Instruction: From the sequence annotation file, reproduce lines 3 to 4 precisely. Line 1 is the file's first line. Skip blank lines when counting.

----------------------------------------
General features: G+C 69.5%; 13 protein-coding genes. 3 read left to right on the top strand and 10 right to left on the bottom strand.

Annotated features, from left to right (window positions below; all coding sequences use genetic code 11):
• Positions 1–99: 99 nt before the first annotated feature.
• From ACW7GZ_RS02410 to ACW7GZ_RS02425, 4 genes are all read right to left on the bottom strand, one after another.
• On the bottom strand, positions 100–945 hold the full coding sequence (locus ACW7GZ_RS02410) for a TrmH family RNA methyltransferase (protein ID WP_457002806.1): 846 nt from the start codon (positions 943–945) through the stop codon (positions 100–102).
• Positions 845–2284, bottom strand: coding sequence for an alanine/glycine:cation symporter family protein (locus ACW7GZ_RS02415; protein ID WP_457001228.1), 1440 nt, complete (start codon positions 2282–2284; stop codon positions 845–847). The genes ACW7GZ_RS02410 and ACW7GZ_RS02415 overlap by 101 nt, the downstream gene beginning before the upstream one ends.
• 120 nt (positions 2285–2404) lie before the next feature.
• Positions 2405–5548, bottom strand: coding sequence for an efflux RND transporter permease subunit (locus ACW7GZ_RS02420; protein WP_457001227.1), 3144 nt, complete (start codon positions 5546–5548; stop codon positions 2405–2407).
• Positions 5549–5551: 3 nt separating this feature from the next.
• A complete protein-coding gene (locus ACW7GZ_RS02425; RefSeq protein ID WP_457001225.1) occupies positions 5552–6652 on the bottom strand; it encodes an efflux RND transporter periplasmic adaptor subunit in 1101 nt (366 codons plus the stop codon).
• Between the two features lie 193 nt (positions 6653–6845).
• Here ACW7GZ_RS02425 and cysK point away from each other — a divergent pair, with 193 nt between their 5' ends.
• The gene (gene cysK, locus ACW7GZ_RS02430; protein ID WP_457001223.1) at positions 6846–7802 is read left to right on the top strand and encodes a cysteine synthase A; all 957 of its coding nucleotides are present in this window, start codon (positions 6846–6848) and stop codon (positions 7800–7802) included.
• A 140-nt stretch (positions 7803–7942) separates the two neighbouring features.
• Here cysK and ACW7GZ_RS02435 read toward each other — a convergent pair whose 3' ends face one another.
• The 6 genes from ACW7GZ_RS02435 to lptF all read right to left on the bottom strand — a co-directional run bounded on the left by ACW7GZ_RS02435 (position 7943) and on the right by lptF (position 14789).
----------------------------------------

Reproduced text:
• Positions 1–99: 99 nt before the first annotated feature.
• From ACW7GZ_RS02410 to ACW7GZ_RS02425, 4 genes are all read right to left on the bottom strand, one after another.